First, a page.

Encyclopedia Astronautica

Nitric acid/Amine propellant rocket stage. Loaded mass 13,700 kg.

Status: M.
Gross mass: 13,700 kg (30,200 lb).
Height: 10.00 m (32.00 ft).
Diameter: 1.30 m (4.20 ft).

More... - Chronology...

Associated Countries
Associated Engines
  • S2.713 Isayev Nitric acid/Amine rocket engine. 252.2 kN. R-13 (SS-N-4). Out of Production. First engine to employ gas generator on main propellants. One main and four vernier thrusters. (Mixture derived ratio from tank content.) More...

Associated Launch Vehicles
  • R-13 Russian submarine-launched ballistic missile. Developed from 1956-1960. First nuclear-armed SLBM. More...

Associated Propellants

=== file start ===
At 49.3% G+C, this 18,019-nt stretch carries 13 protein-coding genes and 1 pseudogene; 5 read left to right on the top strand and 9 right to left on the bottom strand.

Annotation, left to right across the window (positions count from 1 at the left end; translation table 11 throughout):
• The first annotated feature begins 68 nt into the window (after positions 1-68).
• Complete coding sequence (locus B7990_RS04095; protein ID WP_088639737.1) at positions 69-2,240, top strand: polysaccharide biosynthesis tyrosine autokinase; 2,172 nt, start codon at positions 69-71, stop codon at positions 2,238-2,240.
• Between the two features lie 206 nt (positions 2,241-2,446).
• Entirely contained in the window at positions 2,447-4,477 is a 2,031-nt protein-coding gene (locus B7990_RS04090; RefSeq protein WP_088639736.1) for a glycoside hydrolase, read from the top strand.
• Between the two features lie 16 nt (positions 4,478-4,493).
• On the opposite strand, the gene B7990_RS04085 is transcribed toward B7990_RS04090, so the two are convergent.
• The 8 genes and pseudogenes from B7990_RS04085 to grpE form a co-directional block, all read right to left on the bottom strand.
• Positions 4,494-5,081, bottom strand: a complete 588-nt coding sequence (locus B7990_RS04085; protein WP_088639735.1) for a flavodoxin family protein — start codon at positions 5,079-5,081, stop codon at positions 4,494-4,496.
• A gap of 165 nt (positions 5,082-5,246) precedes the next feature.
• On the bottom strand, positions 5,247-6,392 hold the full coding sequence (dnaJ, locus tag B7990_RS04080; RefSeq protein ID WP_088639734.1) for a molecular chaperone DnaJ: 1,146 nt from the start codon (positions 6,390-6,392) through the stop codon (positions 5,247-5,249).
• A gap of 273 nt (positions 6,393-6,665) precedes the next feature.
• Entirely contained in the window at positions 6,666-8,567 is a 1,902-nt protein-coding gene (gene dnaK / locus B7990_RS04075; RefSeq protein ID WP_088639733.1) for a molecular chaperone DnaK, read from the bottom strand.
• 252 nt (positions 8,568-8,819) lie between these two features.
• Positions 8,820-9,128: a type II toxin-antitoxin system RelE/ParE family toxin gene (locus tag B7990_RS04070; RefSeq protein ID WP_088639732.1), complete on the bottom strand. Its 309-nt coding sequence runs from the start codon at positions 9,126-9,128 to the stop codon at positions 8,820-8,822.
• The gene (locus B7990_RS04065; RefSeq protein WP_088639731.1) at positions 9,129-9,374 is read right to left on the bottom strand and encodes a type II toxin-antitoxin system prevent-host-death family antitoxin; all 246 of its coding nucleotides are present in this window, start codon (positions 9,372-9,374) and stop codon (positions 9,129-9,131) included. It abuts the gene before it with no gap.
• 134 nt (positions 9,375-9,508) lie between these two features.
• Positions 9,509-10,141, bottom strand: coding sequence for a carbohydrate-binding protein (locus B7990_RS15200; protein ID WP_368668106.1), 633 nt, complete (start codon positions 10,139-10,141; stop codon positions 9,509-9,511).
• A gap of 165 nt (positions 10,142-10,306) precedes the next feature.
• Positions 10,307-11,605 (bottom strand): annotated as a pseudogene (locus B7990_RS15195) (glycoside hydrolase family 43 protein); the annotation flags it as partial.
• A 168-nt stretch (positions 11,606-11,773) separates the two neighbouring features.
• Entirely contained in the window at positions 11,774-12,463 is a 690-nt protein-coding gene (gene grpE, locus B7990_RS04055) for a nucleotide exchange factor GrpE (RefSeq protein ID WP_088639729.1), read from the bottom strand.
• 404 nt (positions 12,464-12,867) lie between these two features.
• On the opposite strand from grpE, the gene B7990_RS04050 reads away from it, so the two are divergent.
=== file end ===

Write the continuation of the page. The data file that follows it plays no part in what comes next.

• Nitric acid/Amine Drawing on the German World War II Wasserfall rocket, nitric acid (HNO3) became the early storable oxidiser of choice for missiles and upper stages of the 1950's. To overcome various problems with its use, it was necessary to combine the nitric acid with N2O4 and passivation compounds. These formulae were considered extremely secret at the time. By the late 1950's it was apparent that N2O4 by itself was a better oxidiser. Therefore nitric acid was almost entirely replaced by pure N2O4 in storable liquid fuel rocket engines developed after 1960. Early storable rocket systems sought to improve ignition characteristics and perforamance by eliminating the kerosene portion of the fuel. An amine is an organic compound produced when one or more hydrogen atoms of ammonia is replaced with organic groups. Mixed amine fuels were first developed by the Germans in World War II. TONKA-250, developed for the Wasserfall rocket, was used by the Russians after the war in various engines under the specification TG-02. More...

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